A plus 1002 Sub-objective 4.3

A plus 1002 Sub-objective 4.3 – Given a scenario, implement basic disaster prevention and recovery methods.

Welcome to ExamNotes by CertBlaster! In this edition, we will cover Objective 4.3 Given a scenario, implement basic disaster prevention and recovery methods. We will cover the methods used to safeguard data and prevent loss when catastrophic events occur. The term disaster prevention is a little misleading since there is no guaranteed way to prevent a disaster. Otherwise, we would be tornado proofing trailer parks. Mitigation is the only real way to prevent a data disaster. Store your data on more than one device and more than one location if possible. Okay, here we go!

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Backup and recovery

Consider an unrepairable hardware failure that results in total data loss. A data backup would be invaluable here.

There are different types of backups. The type of backup to create depends on the data that needs to be backed up and how that data will be recovered. Formulate a backup strategy based on your needs and the habits of any employees.

Here are the backup type options:

File level

A file-level backup is ideal for backing up user data such as files and folders. Depending on the amount of data, this can be a fast backup and recovery method. Since this is a file level backup, the amount of data to recover can be easily specified.

Image level

An image-level backup creates an image of an entire volume including the operating system, applications, and settings. This method enables the system to be restored to the state captured in the latest backup. There is no singular file or folder option here. The entire volume must be restored.

Critical applications

In the business environment, plan backups for mission-critical applications in order to minimize downtime. Consider this as a business continuity solution as opposed to one of data recovery. Other business continuity considerations will be considered later.

Cloud storage vs. local storage backups

Now that you know what should be backed up, you’ll need to decide where to keep the backups. Cloud storage is a highly reliable online solution. Data can be stored off-site, providing more protection from fire, floods, and other natural disasters.

Cloud storage applications and services are widely available. While they are not free, cloud-based backup and storage applications can be configured to perform scheduled encrypted backups with the added benefit of guaranteed accessibility. Research the cloud provider. It would be bad if your cloud storage provider went out of business, making your data inaccessible.

Local backup storage is a good solution provided that the data is backed up to another physical disk, machine, or better still, an off-site location. External disks, SSD devices, and optical media can be used to store portable backups. This allows for total control of the data, however, the cost of hardware and support must be considered.

Backup testing

Regardless of whether local backups or cloud-based solutions are used, the backup must be periodically tested. Test the recovery capability of your solution to ensure it is working.


At the end of the day, business continuity relies on electricity. Without a clean reliable power source, not much will get done. An Uninterruptible Power Supply (UPS) provides a consistent, reliable power supply. The battery backup, within the UPS, runs business equipment from a battery supply that is constantly being charged. This allows the business equipment to run from a clean stable power source.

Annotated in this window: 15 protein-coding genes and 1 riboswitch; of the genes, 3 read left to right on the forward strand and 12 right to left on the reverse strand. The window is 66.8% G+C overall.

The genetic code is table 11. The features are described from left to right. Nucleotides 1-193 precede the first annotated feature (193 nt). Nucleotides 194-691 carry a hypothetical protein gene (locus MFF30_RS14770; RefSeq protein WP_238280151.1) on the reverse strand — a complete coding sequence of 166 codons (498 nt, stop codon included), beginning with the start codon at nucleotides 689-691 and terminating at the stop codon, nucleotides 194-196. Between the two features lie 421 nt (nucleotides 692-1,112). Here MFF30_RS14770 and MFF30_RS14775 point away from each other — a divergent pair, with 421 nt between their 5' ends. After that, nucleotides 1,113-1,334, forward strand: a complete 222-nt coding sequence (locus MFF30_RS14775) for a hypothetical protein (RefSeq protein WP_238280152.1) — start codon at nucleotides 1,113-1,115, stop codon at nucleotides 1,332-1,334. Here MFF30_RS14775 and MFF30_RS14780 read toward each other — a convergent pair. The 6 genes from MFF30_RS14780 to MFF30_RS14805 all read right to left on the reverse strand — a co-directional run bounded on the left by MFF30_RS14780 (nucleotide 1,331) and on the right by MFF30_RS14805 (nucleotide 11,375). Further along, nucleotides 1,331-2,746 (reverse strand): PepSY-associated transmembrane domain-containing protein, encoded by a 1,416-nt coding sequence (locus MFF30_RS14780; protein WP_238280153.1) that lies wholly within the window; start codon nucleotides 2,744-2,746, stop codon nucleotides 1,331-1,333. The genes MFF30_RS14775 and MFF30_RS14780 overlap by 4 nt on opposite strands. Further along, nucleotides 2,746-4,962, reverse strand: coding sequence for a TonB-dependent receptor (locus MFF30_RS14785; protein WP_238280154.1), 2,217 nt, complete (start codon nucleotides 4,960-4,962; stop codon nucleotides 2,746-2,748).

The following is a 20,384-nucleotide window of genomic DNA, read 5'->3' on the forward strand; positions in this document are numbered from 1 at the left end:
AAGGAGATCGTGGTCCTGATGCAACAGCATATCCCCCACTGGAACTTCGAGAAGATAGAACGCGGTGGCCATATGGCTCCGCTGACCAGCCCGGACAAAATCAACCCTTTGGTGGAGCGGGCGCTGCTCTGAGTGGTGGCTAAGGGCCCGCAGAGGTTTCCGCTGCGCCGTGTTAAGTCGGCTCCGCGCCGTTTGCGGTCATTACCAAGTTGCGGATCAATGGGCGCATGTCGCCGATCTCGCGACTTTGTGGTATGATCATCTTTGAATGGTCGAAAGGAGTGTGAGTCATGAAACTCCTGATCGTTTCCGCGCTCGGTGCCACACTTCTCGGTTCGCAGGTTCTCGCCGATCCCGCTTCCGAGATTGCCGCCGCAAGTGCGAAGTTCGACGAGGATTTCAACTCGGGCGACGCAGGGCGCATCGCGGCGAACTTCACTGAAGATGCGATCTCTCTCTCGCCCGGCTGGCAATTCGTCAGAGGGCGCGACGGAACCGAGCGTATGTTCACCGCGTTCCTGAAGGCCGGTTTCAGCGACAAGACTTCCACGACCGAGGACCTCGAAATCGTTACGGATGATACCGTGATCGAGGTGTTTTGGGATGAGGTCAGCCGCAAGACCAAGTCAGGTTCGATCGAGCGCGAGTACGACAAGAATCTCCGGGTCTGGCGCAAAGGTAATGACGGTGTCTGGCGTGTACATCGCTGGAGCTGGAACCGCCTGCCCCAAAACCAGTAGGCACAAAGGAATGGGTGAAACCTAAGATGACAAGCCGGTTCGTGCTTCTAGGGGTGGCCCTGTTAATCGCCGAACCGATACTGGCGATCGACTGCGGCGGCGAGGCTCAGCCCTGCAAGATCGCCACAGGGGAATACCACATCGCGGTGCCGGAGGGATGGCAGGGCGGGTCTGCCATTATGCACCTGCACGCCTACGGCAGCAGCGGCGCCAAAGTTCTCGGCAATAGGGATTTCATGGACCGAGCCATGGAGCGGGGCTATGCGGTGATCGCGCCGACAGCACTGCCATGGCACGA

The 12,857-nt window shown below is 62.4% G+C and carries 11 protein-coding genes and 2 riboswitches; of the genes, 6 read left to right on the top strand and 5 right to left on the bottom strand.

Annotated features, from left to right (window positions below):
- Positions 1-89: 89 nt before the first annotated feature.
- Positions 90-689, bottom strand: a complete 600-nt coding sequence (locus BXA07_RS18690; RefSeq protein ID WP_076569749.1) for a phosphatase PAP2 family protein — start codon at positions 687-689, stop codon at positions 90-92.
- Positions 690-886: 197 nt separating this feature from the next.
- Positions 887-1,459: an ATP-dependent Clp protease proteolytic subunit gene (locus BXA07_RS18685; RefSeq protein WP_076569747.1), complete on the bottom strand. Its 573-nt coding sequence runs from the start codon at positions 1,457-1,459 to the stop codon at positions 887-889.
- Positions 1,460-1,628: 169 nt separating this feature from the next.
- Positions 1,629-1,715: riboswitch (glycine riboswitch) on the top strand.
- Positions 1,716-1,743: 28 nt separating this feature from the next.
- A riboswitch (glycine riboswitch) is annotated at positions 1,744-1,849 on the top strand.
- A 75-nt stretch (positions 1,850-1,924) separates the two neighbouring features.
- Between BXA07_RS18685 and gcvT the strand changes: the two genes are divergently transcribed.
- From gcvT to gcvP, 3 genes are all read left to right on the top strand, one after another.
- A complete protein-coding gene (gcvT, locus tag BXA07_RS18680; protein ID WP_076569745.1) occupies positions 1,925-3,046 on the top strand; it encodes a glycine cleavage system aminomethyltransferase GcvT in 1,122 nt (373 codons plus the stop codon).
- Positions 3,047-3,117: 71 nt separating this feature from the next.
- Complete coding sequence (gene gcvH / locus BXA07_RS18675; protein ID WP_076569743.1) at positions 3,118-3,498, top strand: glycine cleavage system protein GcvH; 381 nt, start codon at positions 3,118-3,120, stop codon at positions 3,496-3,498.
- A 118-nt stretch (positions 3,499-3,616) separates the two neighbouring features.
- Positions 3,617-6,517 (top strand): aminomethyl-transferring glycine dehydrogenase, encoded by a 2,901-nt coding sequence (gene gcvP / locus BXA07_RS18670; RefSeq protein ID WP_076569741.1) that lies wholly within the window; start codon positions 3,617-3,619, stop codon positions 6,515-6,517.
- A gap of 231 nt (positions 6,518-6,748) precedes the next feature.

UPSs are rated by wattage and Volt-amps. When selecting a UPS, calculate the anticipated load and choose a power supply that is rated approximately 40% higher, e.g. a 600W load would require a 1000W UPS. This extra headroom will provide longer runtime in the event of a power failure and will not overly tax the unit. If you have electric generators, the UPSs will allow for seamless switching. UPSs provide protection against surges, brownouts, and blackouts.

UPS-Battery Backup

Surge protector

A surge protector provides protection against voltage spikes. When the surge protector senses voltage higher than its rating, the surge protector trips an internal breaker that cuts power to its outlets. Once a surge has been triggered, the surge protector needs to be replaced. If the surge protector has an indicator light, the light will flicker. Also, many surge protectors contain phone and Ethernet jacks and should be used if available. Electricity can use any physical connection to enter the system. Phones, modems, and network cards are not capable of handling high voltage. In our example below, observe that this surge protector has indicators for Line, Fault, and Protection.

Surge protector

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Account recovery options

Most users find themselves with numerous online accounts which are associated with the services they use. Most account problems can be resolved with a password reset. The Windows 10 operating system allows for two types of accounts to be created:

Local accounts are not portable and are only accessible on a single PC. Earlier Windows versions utilized this type of account. Local accounts are not reliant on an internet connection and allow the user to create custom usernames and passwords that only exist on that computer. These accounts can be recovered by restoring from a backup or attempting a password reset. Windows accounts are actually cloud-based and will save and store the user’s account settings online. This provides the same experience on each PC the user logs onto. Recovering this account consists of a password reset or recovery using a backup or system restore point.

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